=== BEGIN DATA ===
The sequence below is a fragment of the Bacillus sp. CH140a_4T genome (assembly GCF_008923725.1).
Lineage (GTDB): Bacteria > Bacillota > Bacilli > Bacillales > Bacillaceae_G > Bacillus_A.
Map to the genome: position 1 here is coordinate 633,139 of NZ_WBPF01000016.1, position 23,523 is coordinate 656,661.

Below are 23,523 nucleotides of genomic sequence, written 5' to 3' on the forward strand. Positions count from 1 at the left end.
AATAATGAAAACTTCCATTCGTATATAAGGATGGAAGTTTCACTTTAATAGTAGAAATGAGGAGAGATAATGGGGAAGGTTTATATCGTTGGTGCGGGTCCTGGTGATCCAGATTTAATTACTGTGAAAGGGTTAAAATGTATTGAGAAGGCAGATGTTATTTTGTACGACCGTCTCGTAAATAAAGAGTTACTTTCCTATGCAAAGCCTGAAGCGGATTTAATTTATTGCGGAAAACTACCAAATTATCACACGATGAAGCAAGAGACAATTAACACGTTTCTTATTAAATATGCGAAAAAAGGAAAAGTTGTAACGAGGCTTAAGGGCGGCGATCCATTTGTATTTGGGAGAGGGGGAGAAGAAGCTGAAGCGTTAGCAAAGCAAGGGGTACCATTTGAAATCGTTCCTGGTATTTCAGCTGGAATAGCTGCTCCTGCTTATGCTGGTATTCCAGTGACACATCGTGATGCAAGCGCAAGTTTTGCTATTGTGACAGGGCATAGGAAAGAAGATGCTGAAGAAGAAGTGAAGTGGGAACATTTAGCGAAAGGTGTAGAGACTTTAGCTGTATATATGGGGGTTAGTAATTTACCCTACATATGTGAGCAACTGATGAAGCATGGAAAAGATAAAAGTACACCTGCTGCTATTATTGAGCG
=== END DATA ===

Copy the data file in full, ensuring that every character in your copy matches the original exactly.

The sequence below is a fragment of the Bacillus sp. CH140a_4T genome (assembly GCF_008923725.1).
Lineage (GTDB): Bacteria > Bacillota > Bacilli > Bacillales > Bacillaceae_G > Bacillus_A.
Map to the genome: position 1 here is coordinate 633,139 of NZ_WBPF01000016.1, position 23,523 is coordinate 656,661.

Below are 23,523 nucleotides of genomic sequence, written 5' to 3' on the forward strand. Positions count from 1 at the left end.
AATAATGAAAACTTCCATTCGTATATAAGGATGGAAGTTTCACTTTAATAGTAGAAATGAGGAGAGATAATGGGGAAGGTTTATATCGTTGGTGCGGGTCCTGGTGATCCAGATTTAATTACTGTGAAAGGGTTAAAATGTATTGAGAAGGCAGATGTTATTTTGTACGACCGTCTCGTAAATAAAGAGTTACTTTCCTATGCAAAGCCTGAAGCGGATTTAATTTATTGCGGAAAACTACCAAATTATCACACGATGAAGCAAGAGACAATTAACACGTTTCTTATTAAATATGCGAAAAAAGGAAAAGTTGTAACGAGGCTTAAGGGCGGCGATCCATTTGTATTTGGGAGAGGGGGAGAAGAAGCTGAAGCGTTAGCAAAGCAAGGGGTACCATTTGAAATCGTTCCTGGTATTTCAGCTGGAATAGCTGCTCCTGCTTATGCTGGTATTCCAGTGACACATCGTGATGCAAGCGCAAGTTTTGCTATTGTGACAGGGCATAGGAAAGAAGATGCTGAAGAAGAAGTGAAGTGGGAACATTTAGCGAAAGGTGTAGAGACTTTAGCTGTATATATGGGGGTTAGTAATTTACCCTACATATGTGAGCAACTGATGAAGCATGGAAAAGATAAAAGTACACCTGCTGCTATTATTGAGCG